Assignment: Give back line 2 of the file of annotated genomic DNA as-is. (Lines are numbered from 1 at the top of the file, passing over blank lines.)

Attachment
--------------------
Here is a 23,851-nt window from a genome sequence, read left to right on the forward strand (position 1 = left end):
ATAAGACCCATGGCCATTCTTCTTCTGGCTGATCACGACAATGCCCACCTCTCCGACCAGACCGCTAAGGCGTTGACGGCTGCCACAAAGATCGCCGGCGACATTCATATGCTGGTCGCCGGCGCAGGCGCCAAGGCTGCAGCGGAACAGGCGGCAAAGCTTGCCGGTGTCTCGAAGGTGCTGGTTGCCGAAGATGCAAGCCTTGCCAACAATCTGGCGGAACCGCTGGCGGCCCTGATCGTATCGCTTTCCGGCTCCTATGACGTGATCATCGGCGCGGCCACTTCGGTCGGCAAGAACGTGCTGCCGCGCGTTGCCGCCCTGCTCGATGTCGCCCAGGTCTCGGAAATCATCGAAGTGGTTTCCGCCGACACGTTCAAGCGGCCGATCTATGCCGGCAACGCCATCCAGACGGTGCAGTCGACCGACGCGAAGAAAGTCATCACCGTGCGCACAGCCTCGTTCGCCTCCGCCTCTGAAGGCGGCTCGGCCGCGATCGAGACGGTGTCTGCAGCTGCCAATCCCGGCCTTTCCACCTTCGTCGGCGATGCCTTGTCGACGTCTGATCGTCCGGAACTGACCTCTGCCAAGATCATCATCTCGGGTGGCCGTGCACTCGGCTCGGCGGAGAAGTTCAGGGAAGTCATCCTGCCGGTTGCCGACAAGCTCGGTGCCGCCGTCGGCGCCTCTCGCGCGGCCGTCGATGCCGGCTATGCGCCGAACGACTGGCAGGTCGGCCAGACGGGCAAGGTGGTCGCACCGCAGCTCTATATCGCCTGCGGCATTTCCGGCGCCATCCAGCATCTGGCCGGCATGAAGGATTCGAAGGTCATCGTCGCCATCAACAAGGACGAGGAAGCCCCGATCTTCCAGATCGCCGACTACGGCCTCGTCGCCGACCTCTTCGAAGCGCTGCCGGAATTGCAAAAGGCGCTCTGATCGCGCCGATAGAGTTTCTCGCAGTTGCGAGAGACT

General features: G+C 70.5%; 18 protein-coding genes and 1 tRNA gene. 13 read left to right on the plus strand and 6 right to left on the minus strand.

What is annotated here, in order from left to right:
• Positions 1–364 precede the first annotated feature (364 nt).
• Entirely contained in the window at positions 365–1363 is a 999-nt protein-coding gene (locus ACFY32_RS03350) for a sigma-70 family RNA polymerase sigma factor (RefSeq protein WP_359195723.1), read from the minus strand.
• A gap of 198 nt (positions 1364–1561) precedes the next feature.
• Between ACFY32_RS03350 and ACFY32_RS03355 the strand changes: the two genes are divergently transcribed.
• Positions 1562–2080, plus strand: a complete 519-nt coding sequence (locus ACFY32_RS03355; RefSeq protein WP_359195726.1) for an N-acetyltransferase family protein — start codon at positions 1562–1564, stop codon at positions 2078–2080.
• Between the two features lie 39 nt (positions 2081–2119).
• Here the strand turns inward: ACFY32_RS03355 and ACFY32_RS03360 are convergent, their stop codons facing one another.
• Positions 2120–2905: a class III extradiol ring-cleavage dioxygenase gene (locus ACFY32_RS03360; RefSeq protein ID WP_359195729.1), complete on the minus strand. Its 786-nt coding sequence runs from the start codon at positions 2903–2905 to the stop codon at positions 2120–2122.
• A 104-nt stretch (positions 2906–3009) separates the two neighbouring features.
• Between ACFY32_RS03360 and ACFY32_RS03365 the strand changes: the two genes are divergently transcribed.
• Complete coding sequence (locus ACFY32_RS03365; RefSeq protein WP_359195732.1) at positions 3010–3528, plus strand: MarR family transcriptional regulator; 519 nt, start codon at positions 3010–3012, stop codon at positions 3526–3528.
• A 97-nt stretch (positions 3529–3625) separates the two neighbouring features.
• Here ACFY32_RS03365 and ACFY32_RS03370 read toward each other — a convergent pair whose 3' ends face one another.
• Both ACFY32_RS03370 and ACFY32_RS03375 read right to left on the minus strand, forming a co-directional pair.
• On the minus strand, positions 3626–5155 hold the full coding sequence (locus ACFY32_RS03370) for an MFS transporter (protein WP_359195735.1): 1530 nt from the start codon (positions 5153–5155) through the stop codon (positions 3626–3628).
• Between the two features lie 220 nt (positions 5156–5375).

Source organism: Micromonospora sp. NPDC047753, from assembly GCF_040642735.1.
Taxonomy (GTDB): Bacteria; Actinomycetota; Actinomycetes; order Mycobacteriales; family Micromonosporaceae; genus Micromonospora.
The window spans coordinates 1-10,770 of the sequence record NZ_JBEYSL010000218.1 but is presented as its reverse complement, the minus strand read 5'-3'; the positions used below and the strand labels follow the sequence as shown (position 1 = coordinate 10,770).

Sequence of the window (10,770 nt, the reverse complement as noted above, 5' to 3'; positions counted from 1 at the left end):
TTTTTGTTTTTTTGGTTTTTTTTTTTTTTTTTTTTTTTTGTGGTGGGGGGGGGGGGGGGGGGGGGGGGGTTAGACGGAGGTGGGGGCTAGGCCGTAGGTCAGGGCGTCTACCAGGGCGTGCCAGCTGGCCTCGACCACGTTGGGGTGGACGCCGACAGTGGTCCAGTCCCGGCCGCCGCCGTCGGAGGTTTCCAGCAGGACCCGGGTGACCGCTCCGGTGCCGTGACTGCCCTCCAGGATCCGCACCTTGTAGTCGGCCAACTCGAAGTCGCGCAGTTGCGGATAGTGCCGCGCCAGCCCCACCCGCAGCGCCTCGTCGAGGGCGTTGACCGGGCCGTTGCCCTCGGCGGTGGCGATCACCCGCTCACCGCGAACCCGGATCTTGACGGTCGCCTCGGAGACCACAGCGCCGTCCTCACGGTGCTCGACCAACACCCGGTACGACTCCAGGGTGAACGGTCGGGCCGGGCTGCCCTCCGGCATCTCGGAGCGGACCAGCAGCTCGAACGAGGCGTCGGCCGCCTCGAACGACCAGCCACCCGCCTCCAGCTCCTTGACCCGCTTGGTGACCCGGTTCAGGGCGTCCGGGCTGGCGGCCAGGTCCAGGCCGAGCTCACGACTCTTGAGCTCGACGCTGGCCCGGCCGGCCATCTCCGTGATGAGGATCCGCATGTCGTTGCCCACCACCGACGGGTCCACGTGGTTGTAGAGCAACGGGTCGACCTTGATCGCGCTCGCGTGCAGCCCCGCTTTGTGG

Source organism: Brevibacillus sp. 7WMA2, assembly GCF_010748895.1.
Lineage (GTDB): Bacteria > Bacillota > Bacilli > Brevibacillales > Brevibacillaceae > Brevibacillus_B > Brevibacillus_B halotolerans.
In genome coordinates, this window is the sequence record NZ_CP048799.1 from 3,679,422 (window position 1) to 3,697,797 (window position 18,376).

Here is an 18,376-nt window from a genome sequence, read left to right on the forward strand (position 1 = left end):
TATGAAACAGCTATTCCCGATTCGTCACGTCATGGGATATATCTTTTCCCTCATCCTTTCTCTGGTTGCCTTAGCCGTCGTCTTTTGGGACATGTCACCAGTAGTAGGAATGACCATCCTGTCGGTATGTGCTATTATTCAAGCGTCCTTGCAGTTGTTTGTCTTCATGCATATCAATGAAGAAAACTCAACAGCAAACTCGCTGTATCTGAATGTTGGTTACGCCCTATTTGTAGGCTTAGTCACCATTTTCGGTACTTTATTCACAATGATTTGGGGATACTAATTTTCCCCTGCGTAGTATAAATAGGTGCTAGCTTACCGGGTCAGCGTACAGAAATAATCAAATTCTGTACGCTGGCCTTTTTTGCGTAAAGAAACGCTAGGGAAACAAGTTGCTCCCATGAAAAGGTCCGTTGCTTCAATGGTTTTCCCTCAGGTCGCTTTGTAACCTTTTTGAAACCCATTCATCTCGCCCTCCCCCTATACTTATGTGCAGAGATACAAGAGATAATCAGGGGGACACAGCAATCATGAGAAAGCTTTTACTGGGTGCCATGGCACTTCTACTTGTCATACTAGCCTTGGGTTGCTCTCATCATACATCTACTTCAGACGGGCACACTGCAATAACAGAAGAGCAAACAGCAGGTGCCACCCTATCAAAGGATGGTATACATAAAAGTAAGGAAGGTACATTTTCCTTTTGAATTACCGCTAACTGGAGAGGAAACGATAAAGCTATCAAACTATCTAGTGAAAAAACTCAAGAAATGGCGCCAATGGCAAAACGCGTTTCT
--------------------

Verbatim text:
ATAAGACCCATGGCCATTCTTCTTCTGGCTGATCACGACAATGCCCACCTCTCCGACCAGACCGCTAAGGCGTTGACGGCTGCCACAAAGATCGCCGGCGACATTCATATGCTGGTCGCCGGCGCAGGCGCCAAGGCTGCAGCGGAACAGGCGGCAAAGCTTGCCGGTGTCTCGAAGGTGCTGGTTGCCGAAGATGCAAGCCTTGCCAACAATCTGGCGGAACCGCTGGCGGCCCTGATCGTATCGCTTTCCGGCTCCTATGACGTGATCATCGGCGCGGCCACTTCGGTCGGCAAGAACGTGCTGCCGCGCGTTGCCGCCCTGCTCGATGTCGCCCAGGTCTCGGAAATCATCGAAGTGGTTTCCGCCGACACGTTCAAGCGGCCGATCTATGCCGGCAACGCCATCCAGACGGTGCAGTCGACCGACGCGAAGAAAGTCATCACCGTGCGCACAGCCTCGTTCGCCTCCGCCTCTGAAGGCGGCTCGGCCGCGATCGAGACGGTGTCTGCAGCTGCCAATCCCGGCCTTTCCACCTTCGTCGGCGATGCCTTGTCGACGTCTGATCGTCCGGAACTGACCTCTGCCAAGATCATCATCTCGGGTGGCCGTGCACTCGGCTCGGCGGAGAAGTTCAGGGAAGTCATCCTGCCGGTTGCCGACAAGCTCGGTGCCGCCGTCGGCGCCTCTCGCGCGGCCGTCGATGCCGGCTATGCGCCGAACGACTGGCAGGTCGGCCAGACGGGCAAGGTGGTCGCACCGCAGCTCTATATCGCCTGCGGCATTTCCGGCGCCATCCAGCATCTGGCCGGCATGAAGGATTCGAAGGTCATCGTCGCCATCAACAAGGACGAGGAAGCCCCGATCTTCCAGATCGCCGACTACGGCCTCGTCGCCGACCTCTTCGAAGCGCTGCCGGAATTGCAAAAGGCGCTCTGATCGCGCCGATAGAGTTTCTCGCAGTTGCGAGAGACT